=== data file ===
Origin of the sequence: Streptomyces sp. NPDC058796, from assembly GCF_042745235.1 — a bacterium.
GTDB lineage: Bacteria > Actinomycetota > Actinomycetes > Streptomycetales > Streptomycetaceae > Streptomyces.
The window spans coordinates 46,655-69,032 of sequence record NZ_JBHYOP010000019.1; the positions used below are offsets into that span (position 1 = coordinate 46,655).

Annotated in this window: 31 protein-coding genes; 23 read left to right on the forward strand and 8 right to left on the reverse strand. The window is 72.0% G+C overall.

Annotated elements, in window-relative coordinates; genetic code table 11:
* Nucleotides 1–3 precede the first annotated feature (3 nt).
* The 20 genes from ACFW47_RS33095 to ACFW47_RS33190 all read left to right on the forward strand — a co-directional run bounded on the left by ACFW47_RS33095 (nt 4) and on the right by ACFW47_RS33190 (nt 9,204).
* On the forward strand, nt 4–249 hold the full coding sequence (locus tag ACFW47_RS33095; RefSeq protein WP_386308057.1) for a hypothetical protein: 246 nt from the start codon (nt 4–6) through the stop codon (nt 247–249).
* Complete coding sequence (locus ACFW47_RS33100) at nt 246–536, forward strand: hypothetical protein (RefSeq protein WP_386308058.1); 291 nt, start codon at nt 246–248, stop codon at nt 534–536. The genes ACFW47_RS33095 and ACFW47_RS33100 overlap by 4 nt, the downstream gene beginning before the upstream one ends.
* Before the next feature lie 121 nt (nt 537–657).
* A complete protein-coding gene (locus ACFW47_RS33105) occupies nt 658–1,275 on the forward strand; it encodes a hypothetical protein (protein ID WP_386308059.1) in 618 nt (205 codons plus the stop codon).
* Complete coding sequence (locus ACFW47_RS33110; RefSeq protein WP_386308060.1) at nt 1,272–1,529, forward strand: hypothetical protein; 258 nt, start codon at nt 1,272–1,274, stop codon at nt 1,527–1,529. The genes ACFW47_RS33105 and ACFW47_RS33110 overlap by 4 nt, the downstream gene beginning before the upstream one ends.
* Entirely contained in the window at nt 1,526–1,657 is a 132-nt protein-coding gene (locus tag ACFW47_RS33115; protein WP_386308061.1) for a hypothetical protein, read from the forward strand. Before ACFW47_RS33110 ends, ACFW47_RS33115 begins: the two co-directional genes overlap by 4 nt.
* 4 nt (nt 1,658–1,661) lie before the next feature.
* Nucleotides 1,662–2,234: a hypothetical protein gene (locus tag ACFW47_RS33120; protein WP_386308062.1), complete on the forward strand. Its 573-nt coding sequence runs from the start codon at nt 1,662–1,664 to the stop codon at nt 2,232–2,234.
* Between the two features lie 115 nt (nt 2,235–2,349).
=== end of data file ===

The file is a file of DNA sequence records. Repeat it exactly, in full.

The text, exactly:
Origin of the sequence: Streptomyces sp. NPDC058796, from assembly GCF_042745235.1 — a bacterium.
GTDB lineage: Bacteria > Actinomycetota > Actinomycetes > Streptomycetales > Streptomycetaceae > Streptomyces.
The window spans coordinates 46,655-69,032 of sequence record NZ_JBHYOP010000019.1; the positions used below are offsets into that span (position 1 = coordinate 46,655).

Annotated in this window: 31 protein-coding genes; 23 read left to right on the forward strand and 8 right to left on the reverse strand. The window is 72.0% G+C overall.

Annotated elements, in window-relative coordinates; genetic code table 11:
* Nucleotides 1–3 precede the first annotated feature (3 nt).
* The 20 genes from ACFW47_RS33095 to ACFW47_RS33190 all read left to right on the forward strand — a co-directional run bounded on the left by ACFW47_RS33095 (nt 4) and on the right by ACFW47_RS33190 (nt 9,204).
* On the forward strand, nt 4–249 hold the full coding sequence (locus tag ACFW47_RS33095; RefSeq protein WP_386308057.1) for a hypothetical protein: 246 nt from the start codon (nt 4–6) through the stop codon (nt 247–249).
* Complete coding sequence (locus ACFW47_RS33100) at nt 246–536, forward strand: hypothetical protein (RefSeq protein WP_386308058.1); 291 nt, start codon at nt 246–248, stop codon at nt 534–536. The genes ACFW47_RS33095 and ACFW47_RS33100 overlap by 4 nt, the downstream gene beginning before the upstream one ends.
* Before the next feature lie 121 nt (nt 537–657).
* A complete protein-coding gene (locus ACFW47_RS33105) occupies nt 658–1,275 on the forward strand; it encodes a hypothetical protein (protein ID WP_386308059.1) in 618 nt (205 codons plus the stop codon).
* Complete coding sequence (locus ACFW47_RS33110; RefSeq protein WP_386308060.1) at nt 1,272–1,529, forward strand: hypothetical protein; 258 nt, start codon at nt 1,272–1,274, stop codon at nt 1,527–1,529. The genes ACFW47_RS33105 and ACFW47_RS33110 overlap by 4 nt, the downstream gene beginning before the upstream one ends.
* Entirely contained in the window at nt 1,526–1,657 is a 132-nt protein-coding gene (locus tag ACFW47_RS33115; protein WP_386308061.1) for a hypothetical protein, read from the forward strand. Before ACFW47_RS33110 ends, ACFW47_RS33115 begins: the two co-directional genes overlap by 4 nt.
* 4 nt (nt 1,658–1,661) lie before the next feature.
* Nucleotides 1,662–2,234: a hypothetical protein gene (locus tag ACFW47_RS33120; protein WP_386308062.1), complete on the forward strand. Its 573-nt coding sequence runs from the start codon at nt 1,662–1,664 to the stop codon at nt 2,232–2,234.
* Between the two features lie 115 nt (nt 2,235–2,349).